If you email me resources on that saliency thing…I don't have anything that pops into my head that is intelligent on that topic. You should email me, or else I'll try to remember to think about it at some point. I got good feedback in the comments section of my post, and that was really all I was hoping for.

00:43:36,120 --> 00:43:36,920
All right.

How to do this research

00:43:37,260 --> 00:43:47,042
Thanks. If I can ask a second question, which is more on topic, assuming I wanted to do this research myself, like I want to be the next Steve Byrnes, how would you recommend I get started?

00:43:48,260 --> 00:44:48,042
Yeah, so my research method is that I try to understand how the brain works, and then read neuroscience papers, and then I'm surprised by some fact about the brain that goes against my prior expectations, and then I make my model better. And iterate, iterate, iterate, for the last couple of years. And hopefully my model has been getting progressively less incorrect over time. I am happy to talk to people about like very specific things that I'm currently confused about in terms of what's going on in the brain. I guess I don't have any great answer to that question. Yeah, reach out, I'm happy to chit-chat with people.

Examples of how you’ve had to change your model

00:44:50,323 --> 00:45:01,931
Could you give us any examples of like how you've had to change a model or anything like that? Or, you know, just even some iterations would be kind of cool to get some concrete grasp on like what kind of thoughts you're having?

00:45:03,160 --> 00:45:38,325
Yeah, so I think it was like two weeks ago, maybe a month ago, I went back through the Intro to Brain-Like AGI Safety blog posts and made some changes. I deleted one whole section that seemed importantly wrong. Let's see. They're all on—I have a changelog written down somewhere. You can message me and I can walk you through it if you're interested.

00:45:38,785 --> 00:45:39,286
That sounds great.

Schizophrenia visual perception quiz answer

00:45:41,907 --> 00:45:43,008
Here's a silly question.

00:45:44,169 --> 00:45:51,514
On the schizophrenia one, which of the percentages is the actual correct one for the circle thing?

“the circle thing”—see the schizophrenia post for context

00:45:53,080 --> 00:46:00,885
Um, I tried screenshotting it and clipping it in PowerPoint and I think it's 40%.

00:46:00,905 --> 00:46:01,325
I was right.

00:46:04,347 --> 00:46:04,687

00:46:05,708 --> 00:46:06,148
Yeah, nice.

00:46:07,869 --> 00:46:14,501
Maybe you have schizophrenia. I guess I shouldn't cheer about that.

Eliezer Yudkowsky + Scott Alexander post

00:46:23,927 --> 00:46:57,493
I guess there's another a little bit of a tangent question. There was recently a post on lesswrong where Eliezer was talking with Scott. And I believe you had some disagreements with him about, I guess the model that he had in terms of like hardcoded…—I can't actually remember the exact details. Do you want to give us some comments on that?

00:46:59,760 --> 00:51:29,151
Yeah, I put several comments on the post and then elaborated on one aspect of that with a post called Heritability, Behaviorism, and Within-Lifetime Reinforcement Learning a few days ago.

Let's see. So, there’s sorta a school of thought associated with—Steven Pinker advocates for it a lot, and it dates back to Cosmides and Tooby—it’s called evolved modularity. It's popular in evolutionary psychology and cognitive science to say that there are a lot of things that…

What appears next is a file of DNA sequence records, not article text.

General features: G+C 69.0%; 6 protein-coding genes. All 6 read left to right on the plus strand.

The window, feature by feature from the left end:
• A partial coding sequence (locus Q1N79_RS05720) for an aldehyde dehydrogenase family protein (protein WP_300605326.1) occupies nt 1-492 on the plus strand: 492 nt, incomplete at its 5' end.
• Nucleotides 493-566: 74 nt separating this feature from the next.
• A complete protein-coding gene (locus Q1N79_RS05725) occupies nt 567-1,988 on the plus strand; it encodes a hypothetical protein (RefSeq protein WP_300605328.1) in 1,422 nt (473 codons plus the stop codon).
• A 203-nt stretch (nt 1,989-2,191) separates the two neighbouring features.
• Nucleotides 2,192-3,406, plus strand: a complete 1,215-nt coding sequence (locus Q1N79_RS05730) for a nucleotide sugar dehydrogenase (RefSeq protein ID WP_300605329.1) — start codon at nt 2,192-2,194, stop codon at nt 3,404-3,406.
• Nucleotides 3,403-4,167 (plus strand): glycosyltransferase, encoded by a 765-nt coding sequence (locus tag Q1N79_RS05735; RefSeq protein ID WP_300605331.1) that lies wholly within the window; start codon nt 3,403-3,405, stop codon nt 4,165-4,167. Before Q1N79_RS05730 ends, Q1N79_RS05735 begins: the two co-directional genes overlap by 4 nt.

Okay, um, I'm not going to describe this well because I don't really understand the perspective. But let's see. So, we humans have a intuitive sense of physics, for example, and people's intuitions tend to point the same direction, even when that direction is not like veridically describing reality. For example, most people will make the same mistakes in intro physics courses, because the same things are unintuitive to everybody. So when I look at data like that, I would say: well, everybody has similar learning algorithms, and everybody has similar training data, namely, you know, picking up objects as kids and so on. And therefore everybody winds up with similar learned models at the end. And that's my explanation for intuitive physics being similar across cultures and so on.

The Pinker / Cosmides / Tooby type explanation for the same thing would be to say that “intuitive physics” is somehow in the genome. The genome builds this module into the brain that does intuitive physics.

And that's especially relevant when we get to things like human social instincts—things like envy and status drive and so on. I think that it's possible to explain those things in model-based reinforcement learning terms. That's this whole research project about social instincts that I was talking about. But I don't actually know the explanation right now, to my own satisfaction. I have enough vague ideas that I feel like an explanation probably exists. But there's a really big “symbol grounding problem” that I talk about in post 13. And, um, I could imagine a world where the correct answer is just: “It doesn't work. There is no way to solve this symbol grounding problem. You just started out going the wrong direction. Instead, in reality, it’s more like the Pinker / Cosmides / Tooby type explanation. There's a thing in the brain that's like ‘this is a person who I like who has high status’. And it's not just a generic kind of learning algorithm. There's some genetically-hardcoded algorithm that is very specific to the human social world, and there are blank slots in the algorithm, and the different people you know slot into that algorithm, and then the algorithm does some analysis and figures out who has high status or not. And then this can all be hardcoded in a very specific and straightforward way.”